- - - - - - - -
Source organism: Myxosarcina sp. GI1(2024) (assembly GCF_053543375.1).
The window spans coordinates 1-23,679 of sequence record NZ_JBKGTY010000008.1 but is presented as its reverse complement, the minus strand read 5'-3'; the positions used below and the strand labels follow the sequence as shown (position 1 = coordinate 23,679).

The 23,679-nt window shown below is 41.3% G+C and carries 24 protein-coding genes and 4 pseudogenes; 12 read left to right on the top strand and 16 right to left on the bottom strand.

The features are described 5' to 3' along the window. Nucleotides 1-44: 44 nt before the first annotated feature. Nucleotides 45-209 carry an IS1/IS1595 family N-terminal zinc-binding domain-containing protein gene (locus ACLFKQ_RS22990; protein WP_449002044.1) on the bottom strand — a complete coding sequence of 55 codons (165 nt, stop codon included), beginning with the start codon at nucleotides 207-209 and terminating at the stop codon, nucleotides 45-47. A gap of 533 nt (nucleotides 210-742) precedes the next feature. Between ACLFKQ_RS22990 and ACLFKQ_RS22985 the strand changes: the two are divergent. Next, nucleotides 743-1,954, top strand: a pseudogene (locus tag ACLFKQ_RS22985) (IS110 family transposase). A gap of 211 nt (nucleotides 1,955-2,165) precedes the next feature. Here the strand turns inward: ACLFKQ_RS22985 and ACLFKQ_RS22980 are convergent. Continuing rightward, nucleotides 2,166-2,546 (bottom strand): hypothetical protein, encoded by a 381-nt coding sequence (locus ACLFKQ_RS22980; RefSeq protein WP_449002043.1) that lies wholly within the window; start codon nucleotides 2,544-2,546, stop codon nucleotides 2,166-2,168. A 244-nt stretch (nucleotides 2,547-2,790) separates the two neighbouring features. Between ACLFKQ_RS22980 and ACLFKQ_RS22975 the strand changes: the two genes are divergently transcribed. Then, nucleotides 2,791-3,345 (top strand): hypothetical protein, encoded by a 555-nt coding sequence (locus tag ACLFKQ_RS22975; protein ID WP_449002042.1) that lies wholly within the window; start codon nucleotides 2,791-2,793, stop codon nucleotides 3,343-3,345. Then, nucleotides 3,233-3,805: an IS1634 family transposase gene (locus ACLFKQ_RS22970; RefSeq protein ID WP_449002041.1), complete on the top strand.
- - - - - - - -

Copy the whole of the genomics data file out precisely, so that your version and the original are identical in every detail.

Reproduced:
Source organism: Myxosarcina sp. GI1(2024) (assembly GCF_053543375.1).
The window spans coordinates 1-23,679 of sequence record NZ_JBKGTY010000008.1 but is presented as its reverse complement, the minus strand read 5'-3'; the positions used below and the strand labels follow the sequence as shown (position 1 = coordinate 23,679).

The 23,679-nt window shown below is 41.3% G+C and carries 24 protein-coding genes and 4 pseudogenes; 12 read left to right on the top strand and 16 right to left on the bottom strand.

The features are described 5' to 3' along the window. Nucleotides 1-44: 44 nt before the first annotated feature. Nucleotides 45-209 carry an IS1/IS1595 family N-terminal zinc-binding domain-containing protein gene (locus ACLFKQ_RS22990; protein WP_449002044.1) on the bottom strand — a complete coding sequence of 55 codons (165 nt, stop codon included), beginning with the start codon at nucleotides 207-209 and terminating at the stop codon, nucleotides 45-47. A gap of 533 nt (nucleotides 210-742) precedes the next feature. Between ACLFKQ_RS22990 and ACLFKQ_RS22985 the strand changes: the two are divergent. Next, nucleotides 743-1,954, top strand: a pseudogene (locus tag ACLFKQ_RS22985) (IS110 family transposase). A gap of 211 nt (nucleotides 1,955-2,165) precedes the next feature. Here the strand turns inward: ACLFKQ_RS22985 and ACLFKQ_RS22980 are convergent. Continuing rightward, nucleotides 2,166-2,546 (bottom strand): hypothetical protein, encoded by a 381-nt coding sequence (locus ACLFKQ_RS22980; RefSeq protein WP_449002043.1) that lies wholly within the window; start codon nucleotides 2,544-2,546, stop codon nucleotides 2,166-2,168. A 244-nt stretch (nucleotides 2,547-2,790) separates the two neighbouring features. Between ACLFKQ_RS22980 and ACLFKQ_RS22975 the strand changes: the two genes are divergently transcribed. Then, nucleotides 2,791-3,345 (top strand): hypothetical protein, encoded by a 555-nt coding sequence (locus tag ACLFKQ_RS22975; protein ID WP_449002042.1) that lies wholly within the window; start codon nucleotides 2,791-2,793, stop codon nucleotides 3,343-3,345. Then, nucleotides 3,233-3,805: an IS1634 family transposase gene (locus ACLFKQ_RS22970; RefSeq protein ID WP_449002041.1), complete on the top strand.